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Help to Buy mortgages

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Fingers stepping on stairs made of coins to get to a model house

According to Zoopla, the average house price in the UK in the last 12 months is £356,195. If you've been unable to save a large enough deposit, it can be difficult to try and get onto the housing market.

The good news is, if you live in Wales the Help to Buy equity loan is still being offered to first-time buyers until 31 March 2025. Here's how it works.

The Help to Buy equity loan scheme is only available to Welsh residents until 31 March 2025. You can no longer apply for the scheme in England, Scotland or Northern Ireland.

Help to Buy - Wales offers a loan to first-time buyers on new-build homes registered with the scheme. This is an equity loan which means it's determined by the value of the property, so can go up or down with the property value.

Buyers only need to contribute a 5% deposit, and the government loan can be added to cover up to 20% of the property purchase price.

The Help to Buy scheme can only be used for properties with a maximum price of £300,000.

You then must take out a repayment mortgage to cover the remainder of the purchase price.

For a Help to Buy mortgage on a property with the maximum purchase price of £300,000, your costs may look like this:

For a property worth £300,000 Percentage Amount
Your cash deposit
Government equity loan
Your mortgage

The government loan helps you put down a larger deposit towards your home, which would then reduce your loan to value (LTV) ratio on a mortgage. This usually helps you get access to better mortgage rates, as lenders see lower LTV deals as less risky.

But, as with any loan, you must pay off the government loan which you borrowed as part of your deposit.

You need to pay back the loan within 25 years, and the repayments are interest-free for the first 5 years.

From year 6, you're charged an interest of 1.75% on the remaining amount of the loan. According to the Help to Buy guide from the Welsh government, for the following years after the interest rate rises annually by the increase (if any) in the Retail Prices Index (RPI) plus 1%. So by year 7, the interest rate will be calculated as 1.75% + RPI + 1%.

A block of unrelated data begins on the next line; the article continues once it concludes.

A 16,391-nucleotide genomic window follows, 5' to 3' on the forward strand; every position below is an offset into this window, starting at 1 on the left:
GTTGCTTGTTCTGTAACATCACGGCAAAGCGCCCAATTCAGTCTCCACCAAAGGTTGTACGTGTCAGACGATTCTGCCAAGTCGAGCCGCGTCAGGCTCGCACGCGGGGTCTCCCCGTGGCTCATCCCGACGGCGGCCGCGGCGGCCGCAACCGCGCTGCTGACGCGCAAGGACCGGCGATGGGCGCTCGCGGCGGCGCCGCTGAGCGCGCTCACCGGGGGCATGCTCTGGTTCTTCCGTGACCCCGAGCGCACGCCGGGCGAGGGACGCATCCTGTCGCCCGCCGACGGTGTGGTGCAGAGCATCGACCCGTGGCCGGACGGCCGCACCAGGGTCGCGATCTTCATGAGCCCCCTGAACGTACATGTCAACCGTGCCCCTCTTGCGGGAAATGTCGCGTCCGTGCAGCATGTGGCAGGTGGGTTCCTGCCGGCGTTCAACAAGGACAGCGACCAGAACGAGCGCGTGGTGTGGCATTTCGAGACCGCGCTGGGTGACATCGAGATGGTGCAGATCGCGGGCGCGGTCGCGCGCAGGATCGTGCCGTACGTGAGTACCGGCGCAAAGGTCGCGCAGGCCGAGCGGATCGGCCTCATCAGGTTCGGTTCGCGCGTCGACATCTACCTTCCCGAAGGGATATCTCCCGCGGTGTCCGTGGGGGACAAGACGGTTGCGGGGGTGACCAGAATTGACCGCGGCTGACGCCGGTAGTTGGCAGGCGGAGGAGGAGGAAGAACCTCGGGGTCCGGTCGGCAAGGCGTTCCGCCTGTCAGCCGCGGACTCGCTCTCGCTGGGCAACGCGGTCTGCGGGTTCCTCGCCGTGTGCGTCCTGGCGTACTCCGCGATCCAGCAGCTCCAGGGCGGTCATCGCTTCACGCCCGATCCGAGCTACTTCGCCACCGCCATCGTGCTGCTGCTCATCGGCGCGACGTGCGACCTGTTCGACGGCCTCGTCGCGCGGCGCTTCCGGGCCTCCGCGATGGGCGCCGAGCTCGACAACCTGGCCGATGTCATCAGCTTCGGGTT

But you can fully pay back the government equity loan at any point within the 25 year period.

Yes, you need to get a Help to Buy mortgage to use the scheme from a participating lender.

You must put down a minimum of a 5% deposit, and you can borrow up to 20% of the value of the property from the government (known as an equity loan). You'd then need to take out a mortgage to pay the remaining amount of the property value at the time of purchase.

Compare Help to Buy mortgages with Mojo Mortgages, whose brokers can help you find providers that work with the scheme.

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  • It helps you get onto the housing ladder and buy a brand-new home, without having to save up a big deposit.
  • You get an interest-free loan for the first 5 years. During this time you could pay less than you would have done with a normal mortgage.
  • Instead of using your money to pay rent, you are building up equity in a home of your own.


  • It’s only available for new builds, so your options of properties to buy are a little limited.
  • After the first 5 years, the loan becomes more expensive the longer you live in the property. And if the rate of inflation goes up a lot, so will the interest on your loan.
  • As it's an equity loan, if your property goes up or down in value, so does the amount you owe.

To be eligible for the Help to Buy mortgage equity loan scheme, you must: